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Eight Baltimore Police officers who previously tested positive for the coronavirus return to work

Eight Baltimore Police officers who previously tested positive for the coronavirus have recovered and returned to work at the agency that has largely been unscathed by the pandemic.

“Right now, we aren’t seeing any staffing shortages. The members are coming to work,” Baltimore Police Commissioner Michael Harrison said at a news conference outside City Hall Wednesday. "More people are back to work, and fewer people are quarantined.”

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Some agencies, including New York City, have seen large numbers of officers call out of work due to infection or potential exposure.

Harrison said the department continues to finalize its contingency plan should a large number of officers become ill or exposed.

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Previously, the department was forced to close its Southwestern District after an officer tested positive. Other officers at the district were screened or tested before returning to work, and the building reopened after cleaning.

The pandemic has also forced changes throughout the department. All current recruit classes are now being taught online instead of at the agency’s new police academy building at the University of Baltimore campus downtown.

Weekly ComStat meetings where commanders discuss crime trends have been postponed, but commanders continue to hold daily conference calls, which include COVID-19 concerns, a police spokeswoman said. The department has planned to hold ComStat virtually.

A total of 20 police officers and four civilian employees have tested positive for COVID-19 since the outbreak of the pandemic, and 27 members remain quarantined, the police department said in a statement Wednesday.

Additionally, 332 employees have been quarantined for potential exposure, including travel from high-risk areas or because they showed possible symptoms of COVID-19, which includes fever and difficulty breathing. Of those who were quarantined, 305 have been cleared to return to work, police said.

The pandemic has also changed how officers respond to calls, including requiring officers to use their judgement for low-level offenses to reduce potential exposure of the disease.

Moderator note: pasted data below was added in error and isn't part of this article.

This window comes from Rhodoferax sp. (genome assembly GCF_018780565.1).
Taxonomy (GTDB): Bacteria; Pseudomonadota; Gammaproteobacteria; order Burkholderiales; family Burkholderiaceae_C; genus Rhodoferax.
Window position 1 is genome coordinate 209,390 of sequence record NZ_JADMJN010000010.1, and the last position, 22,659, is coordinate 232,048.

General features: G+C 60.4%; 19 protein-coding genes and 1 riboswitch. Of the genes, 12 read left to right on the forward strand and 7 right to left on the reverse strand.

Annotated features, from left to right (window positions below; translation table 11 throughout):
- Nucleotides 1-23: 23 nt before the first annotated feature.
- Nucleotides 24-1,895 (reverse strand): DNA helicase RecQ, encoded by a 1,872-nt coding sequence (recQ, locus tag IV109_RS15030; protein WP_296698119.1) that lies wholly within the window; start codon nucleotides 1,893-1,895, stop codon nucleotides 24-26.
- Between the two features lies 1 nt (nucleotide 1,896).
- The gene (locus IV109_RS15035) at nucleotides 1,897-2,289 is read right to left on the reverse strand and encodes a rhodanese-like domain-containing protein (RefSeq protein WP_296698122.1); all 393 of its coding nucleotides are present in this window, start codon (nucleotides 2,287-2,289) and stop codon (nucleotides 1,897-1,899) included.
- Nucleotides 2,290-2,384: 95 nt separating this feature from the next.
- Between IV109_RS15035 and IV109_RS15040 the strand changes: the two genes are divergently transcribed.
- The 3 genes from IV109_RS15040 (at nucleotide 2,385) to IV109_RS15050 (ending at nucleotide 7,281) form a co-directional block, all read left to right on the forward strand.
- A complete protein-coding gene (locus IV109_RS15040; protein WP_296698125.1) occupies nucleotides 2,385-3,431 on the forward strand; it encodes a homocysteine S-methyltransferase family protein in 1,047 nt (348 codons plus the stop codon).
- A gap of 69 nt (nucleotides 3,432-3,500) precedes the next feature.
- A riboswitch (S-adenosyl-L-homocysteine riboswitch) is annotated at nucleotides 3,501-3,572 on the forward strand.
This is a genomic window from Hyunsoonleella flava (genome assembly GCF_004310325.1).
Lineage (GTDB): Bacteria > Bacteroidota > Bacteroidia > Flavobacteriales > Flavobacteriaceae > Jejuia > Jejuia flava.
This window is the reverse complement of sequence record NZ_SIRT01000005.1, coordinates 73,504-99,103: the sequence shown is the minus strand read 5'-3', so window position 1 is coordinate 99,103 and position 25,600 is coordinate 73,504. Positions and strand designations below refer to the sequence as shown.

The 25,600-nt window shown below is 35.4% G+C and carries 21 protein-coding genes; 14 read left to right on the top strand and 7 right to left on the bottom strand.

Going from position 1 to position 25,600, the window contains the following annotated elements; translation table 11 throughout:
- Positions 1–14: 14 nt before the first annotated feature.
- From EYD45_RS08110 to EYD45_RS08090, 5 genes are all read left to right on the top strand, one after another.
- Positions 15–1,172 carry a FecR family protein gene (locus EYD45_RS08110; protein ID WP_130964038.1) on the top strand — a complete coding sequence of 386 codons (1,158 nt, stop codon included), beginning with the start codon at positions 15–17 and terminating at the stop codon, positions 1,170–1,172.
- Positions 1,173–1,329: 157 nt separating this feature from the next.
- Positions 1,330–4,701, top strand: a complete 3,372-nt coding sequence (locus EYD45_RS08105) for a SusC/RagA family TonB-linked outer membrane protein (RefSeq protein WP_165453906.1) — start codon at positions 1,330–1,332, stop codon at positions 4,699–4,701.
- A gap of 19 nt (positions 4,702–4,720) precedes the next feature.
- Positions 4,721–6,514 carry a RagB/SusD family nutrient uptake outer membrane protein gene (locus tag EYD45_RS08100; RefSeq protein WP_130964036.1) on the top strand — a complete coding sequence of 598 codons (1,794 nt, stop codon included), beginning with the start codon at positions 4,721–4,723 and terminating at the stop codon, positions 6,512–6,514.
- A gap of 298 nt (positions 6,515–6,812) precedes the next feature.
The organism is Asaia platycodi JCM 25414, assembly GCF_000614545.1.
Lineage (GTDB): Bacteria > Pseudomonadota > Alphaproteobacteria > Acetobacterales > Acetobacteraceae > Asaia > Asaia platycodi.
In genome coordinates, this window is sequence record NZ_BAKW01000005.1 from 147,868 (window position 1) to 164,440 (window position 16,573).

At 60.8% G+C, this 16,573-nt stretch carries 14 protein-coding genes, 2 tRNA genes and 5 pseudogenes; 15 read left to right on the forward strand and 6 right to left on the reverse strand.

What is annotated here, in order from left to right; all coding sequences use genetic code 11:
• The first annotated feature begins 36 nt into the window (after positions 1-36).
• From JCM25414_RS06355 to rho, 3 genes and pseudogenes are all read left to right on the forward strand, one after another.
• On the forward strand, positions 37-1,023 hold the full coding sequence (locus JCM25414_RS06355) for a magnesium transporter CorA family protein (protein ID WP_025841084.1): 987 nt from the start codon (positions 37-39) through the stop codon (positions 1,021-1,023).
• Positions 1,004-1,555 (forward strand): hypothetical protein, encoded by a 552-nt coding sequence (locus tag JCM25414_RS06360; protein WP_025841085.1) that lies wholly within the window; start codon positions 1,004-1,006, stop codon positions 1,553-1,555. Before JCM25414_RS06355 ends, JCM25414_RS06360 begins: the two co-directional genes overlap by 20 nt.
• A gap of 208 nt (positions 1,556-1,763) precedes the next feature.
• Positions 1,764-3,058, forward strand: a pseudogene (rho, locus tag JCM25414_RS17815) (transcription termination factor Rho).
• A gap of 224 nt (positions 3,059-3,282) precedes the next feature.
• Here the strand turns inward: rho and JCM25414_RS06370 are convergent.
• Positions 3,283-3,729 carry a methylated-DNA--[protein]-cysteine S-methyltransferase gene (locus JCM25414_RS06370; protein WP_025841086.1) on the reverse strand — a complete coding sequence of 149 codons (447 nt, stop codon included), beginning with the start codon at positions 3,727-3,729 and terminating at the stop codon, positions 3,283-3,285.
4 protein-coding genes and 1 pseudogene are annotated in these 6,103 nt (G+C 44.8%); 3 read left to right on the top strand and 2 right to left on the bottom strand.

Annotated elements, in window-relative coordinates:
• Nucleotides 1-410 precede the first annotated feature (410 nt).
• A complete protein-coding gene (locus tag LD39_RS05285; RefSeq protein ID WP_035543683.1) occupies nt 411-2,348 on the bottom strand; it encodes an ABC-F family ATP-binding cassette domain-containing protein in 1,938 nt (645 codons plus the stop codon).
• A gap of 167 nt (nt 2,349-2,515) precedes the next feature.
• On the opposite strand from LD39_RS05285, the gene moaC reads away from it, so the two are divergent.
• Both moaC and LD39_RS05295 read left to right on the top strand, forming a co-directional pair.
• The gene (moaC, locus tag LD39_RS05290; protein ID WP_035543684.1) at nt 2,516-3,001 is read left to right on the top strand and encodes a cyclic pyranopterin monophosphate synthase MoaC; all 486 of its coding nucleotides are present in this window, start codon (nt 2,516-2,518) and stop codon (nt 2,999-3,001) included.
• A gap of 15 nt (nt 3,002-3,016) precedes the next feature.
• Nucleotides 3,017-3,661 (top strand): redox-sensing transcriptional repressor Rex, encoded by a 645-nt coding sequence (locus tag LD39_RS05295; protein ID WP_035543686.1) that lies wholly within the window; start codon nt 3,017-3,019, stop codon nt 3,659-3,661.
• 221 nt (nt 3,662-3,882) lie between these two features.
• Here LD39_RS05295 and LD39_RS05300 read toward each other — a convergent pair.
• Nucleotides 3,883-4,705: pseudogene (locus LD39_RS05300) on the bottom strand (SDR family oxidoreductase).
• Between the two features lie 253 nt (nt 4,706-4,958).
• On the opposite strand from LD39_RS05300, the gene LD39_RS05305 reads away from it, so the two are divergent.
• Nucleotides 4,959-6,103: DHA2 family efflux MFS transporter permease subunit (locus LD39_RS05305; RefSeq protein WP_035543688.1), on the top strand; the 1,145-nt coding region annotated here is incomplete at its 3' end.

Violence, however, has not slowed as 81 people have been killed so far this year, up from 78 at the same time last year. Another 156 people have been injured in shootings, down from 179 last year.

In addition to the decline in non-fatal shootings, Harrison said the department has an improved homicide clearance rate of 55% for the first four months of the year. He attributed both to improvements to enforcement and training, despite having to deal with the ongoing pandemic.

“It shows and demonstrates we can change because this crisis has caused us to change very rapidly. We’ve done it, and out members have done a very good job of adapting to it," he said.

But the department could face another challenge from potential pay cuts, furloughs and layoffs as City Hall braces for a $103 million revenue shortfall next year.

Harrison said he understands the “unprecedented times” but has advocated that police positions and salaries remain untouched, that there is “no negative impact to policing operations, our employment and, or the pay,” he said.

The department is short 300 officers, according to a staffing plan released last year.

The agency continues to hire for new officers, including hosting a recent “virtual job fair” at Morgan State University. “The Baltimore Police Department is hiring during COVID-19. Are you currently seeking a career that offers stability and much more?” one tweet from the department’s recruitment unit reads.

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